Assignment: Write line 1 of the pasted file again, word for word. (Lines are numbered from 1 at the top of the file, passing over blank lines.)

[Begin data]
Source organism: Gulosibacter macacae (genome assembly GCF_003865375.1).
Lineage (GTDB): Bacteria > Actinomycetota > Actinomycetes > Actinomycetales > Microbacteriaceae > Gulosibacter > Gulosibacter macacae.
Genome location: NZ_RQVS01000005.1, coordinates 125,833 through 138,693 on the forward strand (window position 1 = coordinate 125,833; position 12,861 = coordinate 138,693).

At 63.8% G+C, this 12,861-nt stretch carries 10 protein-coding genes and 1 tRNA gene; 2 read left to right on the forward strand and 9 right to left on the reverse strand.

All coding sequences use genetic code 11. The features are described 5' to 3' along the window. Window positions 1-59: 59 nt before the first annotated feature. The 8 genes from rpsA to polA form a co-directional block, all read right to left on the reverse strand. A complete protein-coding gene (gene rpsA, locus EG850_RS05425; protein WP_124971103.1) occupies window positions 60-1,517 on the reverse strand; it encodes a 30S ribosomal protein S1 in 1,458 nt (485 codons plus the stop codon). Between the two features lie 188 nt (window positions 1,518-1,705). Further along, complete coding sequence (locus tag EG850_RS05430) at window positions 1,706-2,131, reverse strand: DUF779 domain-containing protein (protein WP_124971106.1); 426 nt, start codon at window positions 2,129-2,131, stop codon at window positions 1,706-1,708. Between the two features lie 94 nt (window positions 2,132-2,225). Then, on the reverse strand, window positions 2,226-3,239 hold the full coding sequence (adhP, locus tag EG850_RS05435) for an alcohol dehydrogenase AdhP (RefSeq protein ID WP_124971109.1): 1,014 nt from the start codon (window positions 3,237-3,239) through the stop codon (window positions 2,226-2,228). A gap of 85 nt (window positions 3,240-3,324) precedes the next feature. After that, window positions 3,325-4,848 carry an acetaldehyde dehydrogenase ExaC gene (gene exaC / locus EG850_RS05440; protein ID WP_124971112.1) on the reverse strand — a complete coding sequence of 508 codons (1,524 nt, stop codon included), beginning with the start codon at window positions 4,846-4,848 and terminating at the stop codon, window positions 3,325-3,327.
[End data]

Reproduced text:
Source organism: Gulosibacter macacae (genome assembly GCF_003865375.1).